Randomized controlled trial of supervised exercise to evaluate changes in cardiac function in patients with peripheral atherosclerotic disease.Clin Physiol Funct Imaging. 2008 Jan; 28(1):32-7.CP
Peripheral atherosclerotic disease (PAD) is a condition characterized by low functional capacity which is associated with impaired free living, ambulation and low exercise tolerance. The purpose of this randomized controlled study was to evaluate whether changes in maximal walking time are associated with adaptations in cardiovascular function following supervised exercise.
After ethics approval, 28 patients (63 +/- 11 years) completed a graded treadmill test (2 min stages, 3.2 km h(-1), with gradient increasing 2% every 2 min) until they reached level three or four on the claudication pain scale. Peak oxygen consumption was assessed on a breath-by-breath basis, by online expiratory gas analysis. Following a 40-min recovery period, peak cardiac output was measured using the non-invasive carbon dioxide rebreathing method described by Defares (J Appl Physiol, 13, 1958, 159). Peak cardiac power output was then computed using the equation described by Cooke et al. (Heart, 1998, 79, 289). Patients were randomly assigned to one of two groups: supervised, who exercised at the hospital twice weekly for 12 weeks or control, who received normal treatment which included encouragement to walk regularly.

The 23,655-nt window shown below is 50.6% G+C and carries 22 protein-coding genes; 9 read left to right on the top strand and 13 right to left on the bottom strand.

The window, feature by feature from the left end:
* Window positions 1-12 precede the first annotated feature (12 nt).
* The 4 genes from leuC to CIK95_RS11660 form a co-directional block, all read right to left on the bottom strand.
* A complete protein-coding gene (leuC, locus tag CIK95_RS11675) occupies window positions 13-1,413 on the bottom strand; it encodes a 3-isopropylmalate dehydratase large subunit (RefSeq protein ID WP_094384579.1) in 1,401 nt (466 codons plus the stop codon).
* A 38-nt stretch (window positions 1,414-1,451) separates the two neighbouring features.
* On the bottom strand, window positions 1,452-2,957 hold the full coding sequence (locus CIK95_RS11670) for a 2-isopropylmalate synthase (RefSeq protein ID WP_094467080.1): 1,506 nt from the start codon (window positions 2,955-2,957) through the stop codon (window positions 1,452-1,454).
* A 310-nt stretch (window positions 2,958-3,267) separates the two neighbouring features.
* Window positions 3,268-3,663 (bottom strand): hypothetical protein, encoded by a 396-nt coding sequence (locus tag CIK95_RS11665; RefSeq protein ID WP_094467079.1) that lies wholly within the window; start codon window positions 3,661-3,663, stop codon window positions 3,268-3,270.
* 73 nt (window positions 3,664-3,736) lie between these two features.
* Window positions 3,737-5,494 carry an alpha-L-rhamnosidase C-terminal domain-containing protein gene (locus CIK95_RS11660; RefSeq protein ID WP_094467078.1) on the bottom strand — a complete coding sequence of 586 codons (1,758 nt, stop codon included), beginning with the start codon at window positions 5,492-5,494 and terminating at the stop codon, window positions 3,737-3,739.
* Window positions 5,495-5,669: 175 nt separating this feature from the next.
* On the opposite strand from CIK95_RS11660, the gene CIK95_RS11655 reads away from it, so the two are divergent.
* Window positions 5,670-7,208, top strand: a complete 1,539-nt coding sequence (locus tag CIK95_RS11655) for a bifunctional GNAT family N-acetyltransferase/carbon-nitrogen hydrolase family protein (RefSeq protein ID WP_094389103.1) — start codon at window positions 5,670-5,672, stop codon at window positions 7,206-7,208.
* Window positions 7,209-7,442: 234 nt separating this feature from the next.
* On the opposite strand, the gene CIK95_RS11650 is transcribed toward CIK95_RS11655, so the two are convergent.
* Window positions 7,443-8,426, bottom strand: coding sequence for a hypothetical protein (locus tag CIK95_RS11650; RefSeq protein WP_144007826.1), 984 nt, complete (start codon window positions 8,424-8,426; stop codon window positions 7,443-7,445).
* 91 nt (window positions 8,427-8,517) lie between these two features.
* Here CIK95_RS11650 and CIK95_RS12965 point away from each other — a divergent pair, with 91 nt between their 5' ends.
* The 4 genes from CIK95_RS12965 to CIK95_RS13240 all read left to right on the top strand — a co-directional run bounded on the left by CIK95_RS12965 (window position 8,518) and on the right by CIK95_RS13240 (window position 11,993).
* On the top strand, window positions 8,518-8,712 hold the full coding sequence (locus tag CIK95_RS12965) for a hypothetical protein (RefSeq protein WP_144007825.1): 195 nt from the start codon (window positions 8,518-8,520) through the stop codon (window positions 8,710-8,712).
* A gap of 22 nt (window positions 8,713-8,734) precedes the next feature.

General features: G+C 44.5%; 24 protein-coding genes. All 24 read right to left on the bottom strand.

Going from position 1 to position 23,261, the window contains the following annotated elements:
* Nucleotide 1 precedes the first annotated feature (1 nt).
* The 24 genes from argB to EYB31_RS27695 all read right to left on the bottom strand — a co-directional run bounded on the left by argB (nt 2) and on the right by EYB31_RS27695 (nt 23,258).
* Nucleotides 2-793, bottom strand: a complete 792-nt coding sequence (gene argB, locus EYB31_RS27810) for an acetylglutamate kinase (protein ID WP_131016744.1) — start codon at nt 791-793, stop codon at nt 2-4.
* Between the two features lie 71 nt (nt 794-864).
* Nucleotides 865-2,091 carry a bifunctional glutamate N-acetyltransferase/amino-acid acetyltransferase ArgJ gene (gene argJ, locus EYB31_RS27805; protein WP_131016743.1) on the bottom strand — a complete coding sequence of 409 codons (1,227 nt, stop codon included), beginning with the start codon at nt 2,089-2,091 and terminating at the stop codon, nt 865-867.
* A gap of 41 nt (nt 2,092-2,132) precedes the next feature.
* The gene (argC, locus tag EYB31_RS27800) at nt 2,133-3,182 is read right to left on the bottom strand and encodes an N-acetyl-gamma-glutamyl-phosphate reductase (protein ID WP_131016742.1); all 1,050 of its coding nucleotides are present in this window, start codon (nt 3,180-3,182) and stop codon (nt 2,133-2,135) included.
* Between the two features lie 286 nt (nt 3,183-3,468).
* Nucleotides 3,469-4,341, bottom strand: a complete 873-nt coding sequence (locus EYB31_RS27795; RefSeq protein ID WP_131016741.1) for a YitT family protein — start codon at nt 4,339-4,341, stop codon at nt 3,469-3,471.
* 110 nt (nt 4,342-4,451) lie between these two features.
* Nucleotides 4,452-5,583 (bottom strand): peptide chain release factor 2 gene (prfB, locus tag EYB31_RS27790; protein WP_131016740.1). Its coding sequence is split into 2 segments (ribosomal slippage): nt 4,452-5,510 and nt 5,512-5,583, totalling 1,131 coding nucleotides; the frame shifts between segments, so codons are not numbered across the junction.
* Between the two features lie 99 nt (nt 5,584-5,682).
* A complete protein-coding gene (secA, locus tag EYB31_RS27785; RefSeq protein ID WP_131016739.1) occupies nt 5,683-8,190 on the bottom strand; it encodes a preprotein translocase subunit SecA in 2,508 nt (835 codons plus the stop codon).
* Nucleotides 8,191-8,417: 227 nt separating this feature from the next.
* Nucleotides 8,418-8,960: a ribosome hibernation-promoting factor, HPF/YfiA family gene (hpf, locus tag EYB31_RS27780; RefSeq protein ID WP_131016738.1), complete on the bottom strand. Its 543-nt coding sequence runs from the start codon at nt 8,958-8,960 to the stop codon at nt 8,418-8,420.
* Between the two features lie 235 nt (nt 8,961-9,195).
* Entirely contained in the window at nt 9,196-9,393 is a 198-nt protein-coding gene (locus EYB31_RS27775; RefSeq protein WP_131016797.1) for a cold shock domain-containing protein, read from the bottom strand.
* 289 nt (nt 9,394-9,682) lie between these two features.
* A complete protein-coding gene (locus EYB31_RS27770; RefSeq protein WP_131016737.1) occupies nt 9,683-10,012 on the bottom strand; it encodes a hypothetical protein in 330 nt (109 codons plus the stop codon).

After 12 weeks, there were no significant changes in body mass, peak oxygen consumption, peak cardiac output, peak heart rate, peak cardiac power output, respiratory exchange ratio or rating of perceived exertion in both the supervised and control group. There was a significant improvement (91%) in maximal walking distance following the supervised exercise programme. Although patients' peak cardiovascular measurements were unchanged, the patients in the supervised exercise group were able to complete a higher workload at the end of the 12 weeks of exercise, for the equivalent demands on the circulation system.
The findings from this study suggest that a short-term period of supervised exercise training results in an improved walking time in patients with limiting claudication because of PAD. It also demonstrated that the cardiovascular system becomes more efficient in meeting the demands of exercise. It is recommended that individuals with PAD should undertake exercise as a form of treatment.